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CDL bags S$500m in green loans for new property developments
CITY Developments Limited (CDL) has bagged S$500 million in two green loans, marking the first time such financing will be used in Singapore for new property developments, the mainboard-listed developer announced on Friday.
A three-year green loan of S$400 million will be provided by DBS Bank, which is also the advisor for the loan.
Another two-year green loan of S$100 million is being extended by The Hongkong and Shanghai Banking Corporation Limited (HSBC), which is structuring advisor for the loan.
CDL noted that these loans will allow the group to finance new green developments in Singapore and abroad.
"The green loans will be used to finance eligible green development projects as defined in the CDL green finance framework, which was developed to demonstrate how CDL and its group entities intend to fund projects that will deliver environmental benefits to support the group's business strategy and vision," the company said.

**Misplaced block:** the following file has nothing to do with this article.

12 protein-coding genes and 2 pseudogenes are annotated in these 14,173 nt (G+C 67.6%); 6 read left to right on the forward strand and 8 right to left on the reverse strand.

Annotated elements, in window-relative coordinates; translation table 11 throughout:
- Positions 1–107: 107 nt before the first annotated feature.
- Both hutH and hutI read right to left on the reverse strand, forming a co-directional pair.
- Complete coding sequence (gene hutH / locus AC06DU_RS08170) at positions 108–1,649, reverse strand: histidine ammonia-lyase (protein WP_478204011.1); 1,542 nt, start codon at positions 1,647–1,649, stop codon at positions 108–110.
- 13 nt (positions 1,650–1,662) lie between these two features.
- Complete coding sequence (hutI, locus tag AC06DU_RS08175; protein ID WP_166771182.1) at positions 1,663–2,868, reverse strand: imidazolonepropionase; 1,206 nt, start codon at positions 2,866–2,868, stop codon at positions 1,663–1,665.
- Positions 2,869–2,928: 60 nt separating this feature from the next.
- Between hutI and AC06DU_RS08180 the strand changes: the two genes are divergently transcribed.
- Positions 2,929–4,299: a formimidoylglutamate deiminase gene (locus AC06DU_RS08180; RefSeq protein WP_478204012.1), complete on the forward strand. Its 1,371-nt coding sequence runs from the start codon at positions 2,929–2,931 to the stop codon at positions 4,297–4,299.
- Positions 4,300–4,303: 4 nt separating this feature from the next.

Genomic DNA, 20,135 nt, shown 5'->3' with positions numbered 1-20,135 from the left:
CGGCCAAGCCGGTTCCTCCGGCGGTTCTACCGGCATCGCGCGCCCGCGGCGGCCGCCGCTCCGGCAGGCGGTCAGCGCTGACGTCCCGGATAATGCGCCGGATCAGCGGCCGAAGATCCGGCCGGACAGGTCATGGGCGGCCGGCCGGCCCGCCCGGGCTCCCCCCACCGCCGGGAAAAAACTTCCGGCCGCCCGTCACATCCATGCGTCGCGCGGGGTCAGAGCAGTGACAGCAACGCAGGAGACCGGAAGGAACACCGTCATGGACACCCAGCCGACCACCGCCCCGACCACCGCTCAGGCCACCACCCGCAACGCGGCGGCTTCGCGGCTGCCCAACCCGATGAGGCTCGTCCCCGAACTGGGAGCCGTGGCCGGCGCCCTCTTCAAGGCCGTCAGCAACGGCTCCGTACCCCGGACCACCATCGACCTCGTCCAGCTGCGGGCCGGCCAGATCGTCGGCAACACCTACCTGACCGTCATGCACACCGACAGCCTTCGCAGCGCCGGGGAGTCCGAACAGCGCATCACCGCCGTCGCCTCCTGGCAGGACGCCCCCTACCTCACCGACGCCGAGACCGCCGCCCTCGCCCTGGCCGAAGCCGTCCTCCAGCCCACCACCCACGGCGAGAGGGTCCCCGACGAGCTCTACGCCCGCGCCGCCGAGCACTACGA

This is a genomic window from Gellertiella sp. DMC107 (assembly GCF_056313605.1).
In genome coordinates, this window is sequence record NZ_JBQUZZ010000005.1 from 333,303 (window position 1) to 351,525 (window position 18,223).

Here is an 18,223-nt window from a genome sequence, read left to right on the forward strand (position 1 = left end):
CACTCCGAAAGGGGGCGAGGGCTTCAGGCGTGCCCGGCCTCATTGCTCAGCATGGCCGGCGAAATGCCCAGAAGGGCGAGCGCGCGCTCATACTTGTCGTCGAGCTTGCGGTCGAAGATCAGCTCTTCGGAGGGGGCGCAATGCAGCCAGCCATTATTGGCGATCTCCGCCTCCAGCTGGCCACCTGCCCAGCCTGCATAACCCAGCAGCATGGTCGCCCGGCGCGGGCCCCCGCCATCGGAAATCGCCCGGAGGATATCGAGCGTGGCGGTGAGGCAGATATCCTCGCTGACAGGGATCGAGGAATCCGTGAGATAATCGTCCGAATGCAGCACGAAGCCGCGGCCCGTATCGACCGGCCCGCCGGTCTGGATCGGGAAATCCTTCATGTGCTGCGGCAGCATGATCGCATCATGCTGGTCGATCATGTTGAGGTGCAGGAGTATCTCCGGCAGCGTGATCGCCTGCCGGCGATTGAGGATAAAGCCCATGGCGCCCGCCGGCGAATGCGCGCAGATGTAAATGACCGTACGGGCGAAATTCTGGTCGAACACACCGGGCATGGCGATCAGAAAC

CDL's green loans come after its inaugural green bond issuance in 2017. The green bond raised S$100 million, which was allocated towards initiatives to enhance energy and water efficiency at CDL's flagship office building in Republic Plaza.
Said CDL CEO Sherman Kwek: "Green financing plays a pivotal role in channelling capital to build greener and more climate-friendly infrastructure. CDL’s inaugural green bond in 2017, and our new green loans have enabled us to tap on investors and banks that are supportive of our sustainability best practices.
"With the global shift to a low carbon economy, CDL will continue to explore sustainable financing to develop more green buildings that not only bring economic savings but also benefit occupants and the environment."
In a sustainability report released by CDL this year, the group reported savings of more than S$24 million due to energy-efficient initiatives and retrofitting implemented at eight of its office buildings from 2012 to 2018.
As at 3.22pm on Friday, shares in CDL were trading at S$9.33 apiece, up 0.3 per cent, or three Singapore cents.